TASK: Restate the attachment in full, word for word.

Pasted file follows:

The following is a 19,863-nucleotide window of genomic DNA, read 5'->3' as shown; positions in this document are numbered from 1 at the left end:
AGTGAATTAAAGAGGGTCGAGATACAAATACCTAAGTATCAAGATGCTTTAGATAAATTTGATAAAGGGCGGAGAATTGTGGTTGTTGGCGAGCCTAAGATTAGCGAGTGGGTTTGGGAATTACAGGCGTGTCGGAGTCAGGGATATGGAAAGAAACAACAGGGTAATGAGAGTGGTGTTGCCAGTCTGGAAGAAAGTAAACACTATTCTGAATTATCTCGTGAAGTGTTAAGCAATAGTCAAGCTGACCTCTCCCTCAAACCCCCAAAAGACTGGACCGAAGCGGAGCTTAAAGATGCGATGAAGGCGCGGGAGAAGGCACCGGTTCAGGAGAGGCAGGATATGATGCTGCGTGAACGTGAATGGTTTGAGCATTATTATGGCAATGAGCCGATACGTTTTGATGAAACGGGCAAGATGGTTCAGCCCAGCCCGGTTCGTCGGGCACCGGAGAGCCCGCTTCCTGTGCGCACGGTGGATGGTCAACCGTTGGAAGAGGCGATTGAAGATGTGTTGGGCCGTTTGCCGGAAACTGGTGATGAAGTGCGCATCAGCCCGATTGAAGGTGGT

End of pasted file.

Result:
The following is a 19,863-nucleotide window of genomic DNA, read 5'->3' as shown; positions in this document are numbered from 1 at the left end:
AGTGAATTAAAGAGGGTCGAGATACAAATACCTAAGTATCAAGATGCTTTAGATAAATTTGATAAAGGGCGGAGAATTGTGGTTGTTGGCGAGCCTAAGATTAGCGAGTGGGTTTGGGAATTACAGGCGTGTCGGAGTCAGGGATATGGAAAGAAACAACAGGGTAATGAGAGTGGTGTTGCCAGTCTGGAAGAAAGTAAACACTATTCTGAATTATCTCGTGAAGTGTTAAGCAATAGTCAAGCTGACCTCTCCCTCAAACCCCCAAAAGACTGGACCGAAGCGGAGCTTAAAGATGCGATGAAGGCGCGGGAGAAGGCACCGGTTCAGGAGAGGCAGGATATGATGCTGCGTGAACGTGAATGGTTTGAGCATTATTATGGCAATGAGCCGATACGTTTTGATGAAACGGGCAAGATGGTTCAGCCCAGCCCGGTTCGTCGGGCACCGGAGAGCCCGCTTCCTGTGCGCACGGTGGATGGTCAACCGTTGGAAGAGGCGATTGAAGATGTGTTGGGCCGTTTGCCGGAAACTGGTGATGAAGTGCGCATCAGCCCGATTGAAGGTGGT